It’s when we sit and consider these questions and consider how we can be a part of bringing peace now, that we begin to actually understand what peace is. Is peace God being close to us? Comforting us when there is death and destruction from natural disaster? Absolutely. But it is also more than that. We wait for the Christ child knowing that with him comes a new kingdom. A new way of existing in the world. A new way of treating our neighbor. A new way of treating our earth.
For those of us who enjoy a lot of comfort, a lot of wealth, a lot of power, this can feel uncomfortable. I must confess that there is an ugliness of sin within me that makes it very possible that I would be among the crowd rushing to push Jesus off the cliff. It can be uncomfortable to be reminded that the things I enjoy and take for granted every day—clean running water, plenty of food, an able body, a car, a job, white skin in a country where whiteness is held up as supreme—often come at the expense of the poor and the earth.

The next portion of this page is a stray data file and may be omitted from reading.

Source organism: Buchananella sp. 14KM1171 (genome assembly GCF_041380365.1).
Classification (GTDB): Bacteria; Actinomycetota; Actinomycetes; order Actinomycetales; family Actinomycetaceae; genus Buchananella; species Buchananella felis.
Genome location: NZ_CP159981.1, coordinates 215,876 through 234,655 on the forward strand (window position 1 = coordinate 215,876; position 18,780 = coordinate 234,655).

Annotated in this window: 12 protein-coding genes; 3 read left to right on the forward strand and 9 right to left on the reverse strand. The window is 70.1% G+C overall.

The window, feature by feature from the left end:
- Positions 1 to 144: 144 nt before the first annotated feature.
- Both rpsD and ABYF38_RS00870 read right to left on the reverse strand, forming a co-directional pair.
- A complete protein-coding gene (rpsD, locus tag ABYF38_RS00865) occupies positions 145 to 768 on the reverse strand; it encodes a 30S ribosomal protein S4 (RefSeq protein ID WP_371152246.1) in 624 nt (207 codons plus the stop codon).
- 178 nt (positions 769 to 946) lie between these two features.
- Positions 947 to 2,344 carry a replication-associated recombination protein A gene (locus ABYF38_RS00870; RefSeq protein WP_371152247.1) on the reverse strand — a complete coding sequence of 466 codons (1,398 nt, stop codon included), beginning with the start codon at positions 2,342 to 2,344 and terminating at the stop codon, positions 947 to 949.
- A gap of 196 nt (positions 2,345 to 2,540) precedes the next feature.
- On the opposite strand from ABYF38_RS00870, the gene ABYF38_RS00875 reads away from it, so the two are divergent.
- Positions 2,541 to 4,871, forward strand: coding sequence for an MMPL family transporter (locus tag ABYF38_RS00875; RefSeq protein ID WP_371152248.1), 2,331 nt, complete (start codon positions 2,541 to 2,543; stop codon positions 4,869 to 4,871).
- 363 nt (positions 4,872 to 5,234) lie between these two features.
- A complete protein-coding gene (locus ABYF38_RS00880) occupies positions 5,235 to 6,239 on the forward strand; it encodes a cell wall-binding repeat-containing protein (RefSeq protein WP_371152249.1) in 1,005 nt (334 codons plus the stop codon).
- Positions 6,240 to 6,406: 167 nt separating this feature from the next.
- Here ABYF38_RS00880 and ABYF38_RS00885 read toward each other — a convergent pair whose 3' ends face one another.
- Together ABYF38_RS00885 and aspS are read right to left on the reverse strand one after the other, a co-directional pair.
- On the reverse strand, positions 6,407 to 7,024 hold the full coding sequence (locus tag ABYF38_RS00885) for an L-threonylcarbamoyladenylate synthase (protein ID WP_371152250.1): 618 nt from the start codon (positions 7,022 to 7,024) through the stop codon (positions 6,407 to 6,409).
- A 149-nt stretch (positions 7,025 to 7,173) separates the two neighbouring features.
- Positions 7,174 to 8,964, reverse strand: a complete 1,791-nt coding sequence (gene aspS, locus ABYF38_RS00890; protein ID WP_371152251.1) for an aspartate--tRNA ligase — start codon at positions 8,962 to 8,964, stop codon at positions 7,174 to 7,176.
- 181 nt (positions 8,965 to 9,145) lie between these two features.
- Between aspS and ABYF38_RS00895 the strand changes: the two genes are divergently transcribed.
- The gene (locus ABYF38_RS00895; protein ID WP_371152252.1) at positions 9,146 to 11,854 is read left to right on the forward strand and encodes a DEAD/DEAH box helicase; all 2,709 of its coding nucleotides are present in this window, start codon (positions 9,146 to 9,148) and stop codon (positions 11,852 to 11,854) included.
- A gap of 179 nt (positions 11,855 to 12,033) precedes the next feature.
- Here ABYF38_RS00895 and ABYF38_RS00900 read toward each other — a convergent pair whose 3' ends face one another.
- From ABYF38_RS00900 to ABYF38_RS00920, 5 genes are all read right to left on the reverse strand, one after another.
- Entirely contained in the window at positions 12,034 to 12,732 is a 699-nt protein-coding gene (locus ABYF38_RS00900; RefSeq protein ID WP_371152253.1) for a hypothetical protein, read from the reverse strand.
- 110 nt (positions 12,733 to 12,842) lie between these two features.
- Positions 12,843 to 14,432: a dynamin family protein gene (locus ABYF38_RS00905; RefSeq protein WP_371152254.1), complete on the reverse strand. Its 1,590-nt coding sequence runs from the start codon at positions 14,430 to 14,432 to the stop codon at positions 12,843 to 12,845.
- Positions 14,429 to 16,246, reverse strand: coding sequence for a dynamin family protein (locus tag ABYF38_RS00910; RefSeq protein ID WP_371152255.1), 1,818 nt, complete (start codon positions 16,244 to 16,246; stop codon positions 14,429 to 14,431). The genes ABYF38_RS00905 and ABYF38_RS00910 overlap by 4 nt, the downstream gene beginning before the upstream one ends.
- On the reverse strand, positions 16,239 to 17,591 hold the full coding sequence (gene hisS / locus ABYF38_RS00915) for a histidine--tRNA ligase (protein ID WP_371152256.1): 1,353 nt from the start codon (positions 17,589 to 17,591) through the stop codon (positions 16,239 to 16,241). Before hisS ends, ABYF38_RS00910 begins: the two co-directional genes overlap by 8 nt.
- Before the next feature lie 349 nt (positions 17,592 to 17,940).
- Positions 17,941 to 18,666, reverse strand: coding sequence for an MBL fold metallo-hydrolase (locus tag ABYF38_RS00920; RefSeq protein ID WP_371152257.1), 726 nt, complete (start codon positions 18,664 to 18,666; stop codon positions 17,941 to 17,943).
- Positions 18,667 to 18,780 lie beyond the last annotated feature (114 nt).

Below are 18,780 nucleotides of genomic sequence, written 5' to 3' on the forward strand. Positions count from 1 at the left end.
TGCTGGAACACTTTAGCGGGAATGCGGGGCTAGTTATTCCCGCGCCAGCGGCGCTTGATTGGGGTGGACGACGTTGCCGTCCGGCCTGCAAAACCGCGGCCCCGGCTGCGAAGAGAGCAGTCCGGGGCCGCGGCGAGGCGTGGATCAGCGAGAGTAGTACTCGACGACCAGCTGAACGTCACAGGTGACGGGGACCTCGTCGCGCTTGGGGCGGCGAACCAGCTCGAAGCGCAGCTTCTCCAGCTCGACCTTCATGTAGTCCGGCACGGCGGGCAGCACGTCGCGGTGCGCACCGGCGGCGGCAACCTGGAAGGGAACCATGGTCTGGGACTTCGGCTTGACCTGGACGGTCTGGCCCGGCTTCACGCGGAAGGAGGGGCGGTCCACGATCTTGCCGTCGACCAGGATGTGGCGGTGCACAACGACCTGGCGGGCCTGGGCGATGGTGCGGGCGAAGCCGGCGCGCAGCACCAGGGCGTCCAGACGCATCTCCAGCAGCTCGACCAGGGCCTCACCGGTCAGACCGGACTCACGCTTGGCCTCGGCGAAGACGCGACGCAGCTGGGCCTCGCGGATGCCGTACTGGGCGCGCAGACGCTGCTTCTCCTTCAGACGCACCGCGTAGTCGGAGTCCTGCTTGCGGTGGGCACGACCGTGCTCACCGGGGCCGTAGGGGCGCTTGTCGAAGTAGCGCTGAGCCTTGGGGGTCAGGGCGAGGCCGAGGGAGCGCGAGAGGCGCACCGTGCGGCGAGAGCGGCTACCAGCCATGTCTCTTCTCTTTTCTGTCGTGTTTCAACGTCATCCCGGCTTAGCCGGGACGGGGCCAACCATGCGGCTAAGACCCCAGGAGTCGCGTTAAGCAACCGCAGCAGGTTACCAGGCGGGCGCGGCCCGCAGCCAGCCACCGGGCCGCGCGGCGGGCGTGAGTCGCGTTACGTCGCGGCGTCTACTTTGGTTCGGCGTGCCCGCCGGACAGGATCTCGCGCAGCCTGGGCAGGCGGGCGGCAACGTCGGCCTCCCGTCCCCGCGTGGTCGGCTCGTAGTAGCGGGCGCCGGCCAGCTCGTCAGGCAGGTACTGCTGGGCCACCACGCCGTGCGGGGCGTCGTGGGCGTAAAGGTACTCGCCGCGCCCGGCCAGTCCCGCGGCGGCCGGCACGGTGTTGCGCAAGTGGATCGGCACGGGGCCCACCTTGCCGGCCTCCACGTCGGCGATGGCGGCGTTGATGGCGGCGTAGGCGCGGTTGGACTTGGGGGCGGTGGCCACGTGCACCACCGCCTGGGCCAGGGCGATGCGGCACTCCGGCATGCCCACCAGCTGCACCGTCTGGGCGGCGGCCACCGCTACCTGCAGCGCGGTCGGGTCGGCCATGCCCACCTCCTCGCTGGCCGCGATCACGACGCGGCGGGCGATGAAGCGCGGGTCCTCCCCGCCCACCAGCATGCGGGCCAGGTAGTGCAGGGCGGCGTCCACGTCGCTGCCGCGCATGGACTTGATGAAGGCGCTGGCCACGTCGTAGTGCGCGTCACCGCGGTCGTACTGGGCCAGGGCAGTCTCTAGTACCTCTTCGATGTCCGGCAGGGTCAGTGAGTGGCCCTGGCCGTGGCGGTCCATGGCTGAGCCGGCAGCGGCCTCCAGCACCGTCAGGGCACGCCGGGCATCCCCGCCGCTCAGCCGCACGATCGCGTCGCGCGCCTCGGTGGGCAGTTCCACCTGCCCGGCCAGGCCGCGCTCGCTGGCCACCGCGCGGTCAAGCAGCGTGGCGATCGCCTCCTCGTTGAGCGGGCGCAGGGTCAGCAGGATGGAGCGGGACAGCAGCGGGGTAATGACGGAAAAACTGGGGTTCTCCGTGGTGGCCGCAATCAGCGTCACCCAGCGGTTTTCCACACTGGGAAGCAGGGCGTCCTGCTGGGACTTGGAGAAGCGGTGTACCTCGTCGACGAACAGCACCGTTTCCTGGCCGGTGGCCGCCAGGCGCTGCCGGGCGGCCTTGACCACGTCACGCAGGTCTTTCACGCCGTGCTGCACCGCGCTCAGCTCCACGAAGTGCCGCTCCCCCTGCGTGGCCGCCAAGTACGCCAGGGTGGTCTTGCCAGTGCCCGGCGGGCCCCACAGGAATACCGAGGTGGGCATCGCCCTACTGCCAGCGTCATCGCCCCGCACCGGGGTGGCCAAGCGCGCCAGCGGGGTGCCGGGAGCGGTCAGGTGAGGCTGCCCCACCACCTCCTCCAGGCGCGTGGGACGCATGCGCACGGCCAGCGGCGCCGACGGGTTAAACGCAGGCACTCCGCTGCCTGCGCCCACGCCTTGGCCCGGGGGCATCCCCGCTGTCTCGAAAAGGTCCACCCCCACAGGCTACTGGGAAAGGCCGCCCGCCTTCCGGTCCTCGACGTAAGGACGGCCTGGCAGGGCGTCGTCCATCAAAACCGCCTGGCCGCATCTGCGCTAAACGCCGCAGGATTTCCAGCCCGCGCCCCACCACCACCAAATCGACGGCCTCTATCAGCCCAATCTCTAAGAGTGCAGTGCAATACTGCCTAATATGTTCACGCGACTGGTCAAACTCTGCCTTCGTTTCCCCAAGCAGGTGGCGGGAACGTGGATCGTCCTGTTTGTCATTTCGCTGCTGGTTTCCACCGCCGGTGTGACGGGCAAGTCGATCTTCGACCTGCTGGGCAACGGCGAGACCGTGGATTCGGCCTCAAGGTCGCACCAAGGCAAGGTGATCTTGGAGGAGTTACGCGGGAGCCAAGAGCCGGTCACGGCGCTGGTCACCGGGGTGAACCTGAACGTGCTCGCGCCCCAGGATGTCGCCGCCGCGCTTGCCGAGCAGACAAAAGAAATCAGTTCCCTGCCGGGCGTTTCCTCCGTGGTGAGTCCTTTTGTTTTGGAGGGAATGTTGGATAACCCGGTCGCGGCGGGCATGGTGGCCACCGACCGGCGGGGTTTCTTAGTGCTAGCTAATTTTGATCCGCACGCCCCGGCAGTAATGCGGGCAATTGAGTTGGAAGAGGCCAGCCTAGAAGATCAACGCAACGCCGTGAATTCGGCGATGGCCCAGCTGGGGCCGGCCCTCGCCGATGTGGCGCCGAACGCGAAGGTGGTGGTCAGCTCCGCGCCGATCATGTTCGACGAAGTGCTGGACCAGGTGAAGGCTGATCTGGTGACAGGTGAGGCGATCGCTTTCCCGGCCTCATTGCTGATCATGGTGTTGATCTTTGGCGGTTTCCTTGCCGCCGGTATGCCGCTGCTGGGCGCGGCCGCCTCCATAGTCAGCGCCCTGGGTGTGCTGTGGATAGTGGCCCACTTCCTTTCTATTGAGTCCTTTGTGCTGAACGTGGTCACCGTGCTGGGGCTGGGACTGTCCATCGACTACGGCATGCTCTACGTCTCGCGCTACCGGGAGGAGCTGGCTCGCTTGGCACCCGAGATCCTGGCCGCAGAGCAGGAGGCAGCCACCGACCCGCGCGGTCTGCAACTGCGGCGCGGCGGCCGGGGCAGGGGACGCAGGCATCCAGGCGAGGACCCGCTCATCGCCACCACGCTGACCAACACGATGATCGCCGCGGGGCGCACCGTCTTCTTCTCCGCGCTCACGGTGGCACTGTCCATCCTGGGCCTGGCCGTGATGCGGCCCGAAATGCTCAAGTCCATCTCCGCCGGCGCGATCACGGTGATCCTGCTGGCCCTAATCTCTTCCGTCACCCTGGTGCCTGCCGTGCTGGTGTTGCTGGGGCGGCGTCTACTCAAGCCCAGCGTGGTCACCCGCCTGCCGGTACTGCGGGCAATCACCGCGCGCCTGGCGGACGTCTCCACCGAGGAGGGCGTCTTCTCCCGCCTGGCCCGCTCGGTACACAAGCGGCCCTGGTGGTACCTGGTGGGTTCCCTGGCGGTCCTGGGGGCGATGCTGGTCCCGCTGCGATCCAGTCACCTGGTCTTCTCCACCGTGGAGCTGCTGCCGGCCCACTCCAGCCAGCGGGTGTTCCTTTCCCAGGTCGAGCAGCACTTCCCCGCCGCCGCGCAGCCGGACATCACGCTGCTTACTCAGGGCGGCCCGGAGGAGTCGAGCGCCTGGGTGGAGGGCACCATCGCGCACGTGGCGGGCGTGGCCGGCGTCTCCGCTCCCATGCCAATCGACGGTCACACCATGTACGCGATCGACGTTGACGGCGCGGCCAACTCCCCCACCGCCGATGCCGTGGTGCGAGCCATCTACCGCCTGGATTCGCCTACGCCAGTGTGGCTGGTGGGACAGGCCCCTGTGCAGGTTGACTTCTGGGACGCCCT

Advent is a time of waiting and watching, and as we do that we have the chance to invite the light of Christ to illuminate the areas where we are not people who love and prioritize peace.
We watch, we wait, we work for peace—first within ourselves. We can do this because Christ has come and if we follow him we too are full of the Holy Spirit. We continue to watch for the glimmers of peace right now in a world that often seems so dark. We can choose to move toward the light and let it change us. As we do, it is with hope that we wait and watch for the day when Christ will come again and restore us—and the world God created and loves—and we will enjoy fully what we now can see only dimly.
This post originally appeared on the Smyth & Helwys blog, Coracle; I invite you to explore their site and discover the many wonderful writers and thinkers that contribute there. You can read my original post here.